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aktualisiert am 20. Mai 2019
978-3-8439-1309-6, Reihe Medizininformatik
Brain-Computer Interfaces Based on Event-Related Potentials: Toward Fast, Reliable and Easy-To-Use Communication Systems for People with Neurodegenerative Disease
154 Seiten, Dissertation Bayerische Julius-Maximilians-Universität Würzburg (2013), Hardcover, A5
Brain Computer Interfaces (BCI) provide a muscle independent interaction channel making them particularly valuable for individuals with severe motor impairment. Thus, different BCI systems and applications have been proposed as assistive technology (AT) solutions for such patients. The most prominent system for communication utilizes event-related potentials (ERP) obtained from the electroencephalogram (EEG) to allow for communication on a character-by-character basis. Yet in their current state of technology, daily life use cases of such systems are rare. In addition to the high EEG preparation effort, one of the main reasons is the low information throughput compared to other existing AT solutions. Furthermore, when testing BCI systems in patients, a performance drop is usually observed compared to healthy users. Patients often display a low signal-to-noise ratio of the recorded EEG and detection of brain responses may be aggravated due to internally (e.g. spasm) or externally induced artifacts (e.g. from ventilation devices). Consequently, practical BCI systems need to cope with manifold inter-individual differences. Whilst these high demands lead to increasing complexity of the technology, daily life use of BCI systems requires straightforward setup including an easy-to-use graphical user interface that nonprofessionals can handle without expert support.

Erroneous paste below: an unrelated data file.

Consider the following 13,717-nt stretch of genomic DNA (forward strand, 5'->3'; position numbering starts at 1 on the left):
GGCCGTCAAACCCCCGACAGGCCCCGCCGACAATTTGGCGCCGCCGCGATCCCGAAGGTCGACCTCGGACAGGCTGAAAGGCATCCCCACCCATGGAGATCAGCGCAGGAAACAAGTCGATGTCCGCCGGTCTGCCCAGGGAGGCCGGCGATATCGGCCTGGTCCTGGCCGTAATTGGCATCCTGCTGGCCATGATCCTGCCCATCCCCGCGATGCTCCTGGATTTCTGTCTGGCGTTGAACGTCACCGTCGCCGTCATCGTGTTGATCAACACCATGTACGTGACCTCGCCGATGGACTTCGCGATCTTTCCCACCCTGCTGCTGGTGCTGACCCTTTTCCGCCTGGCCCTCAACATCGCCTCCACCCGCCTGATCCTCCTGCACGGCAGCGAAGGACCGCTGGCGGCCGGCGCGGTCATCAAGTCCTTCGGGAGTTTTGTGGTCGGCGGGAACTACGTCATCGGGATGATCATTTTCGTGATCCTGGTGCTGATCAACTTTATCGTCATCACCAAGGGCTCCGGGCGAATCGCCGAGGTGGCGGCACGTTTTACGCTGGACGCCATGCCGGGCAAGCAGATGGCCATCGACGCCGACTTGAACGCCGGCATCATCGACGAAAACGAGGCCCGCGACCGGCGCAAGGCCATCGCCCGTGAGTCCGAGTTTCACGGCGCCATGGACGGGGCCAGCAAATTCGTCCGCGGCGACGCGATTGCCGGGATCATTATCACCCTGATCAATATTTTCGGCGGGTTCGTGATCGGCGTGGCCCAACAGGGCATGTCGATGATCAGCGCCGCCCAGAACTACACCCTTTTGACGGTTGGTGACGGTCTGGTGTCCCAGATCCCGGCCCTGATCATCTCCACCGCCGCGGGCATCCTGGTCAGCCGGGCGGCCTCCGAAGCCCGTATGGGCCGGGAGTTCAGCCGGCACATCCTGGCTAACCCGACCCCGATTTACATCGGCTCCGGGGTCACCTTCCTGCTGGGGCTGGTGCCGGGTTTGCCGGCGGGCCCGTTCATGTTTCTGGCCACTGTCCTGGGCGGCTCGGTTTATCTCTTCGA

This dissertation project aimed at bringing forward BCI technology toward a possible integration into end-users' daily life. Four basic research questions were addressed: (1) Can we identify performance predictors so that we can provide users with individual BCI solutions without the need of multiple, demanding testing sessions? (2) Can we provide complex BCI technology in an automated, user-friendly and easy-to-use manner, so that BCIs can be used without expert support at end-users' homes? (3) How can we account for and improve the low information transfer rates as compared to other existing assistive technology solutions? (4) How can we prevent the performance drop often seen when bringing BCI technology that was tested in healthy users to those with severe motor impairment?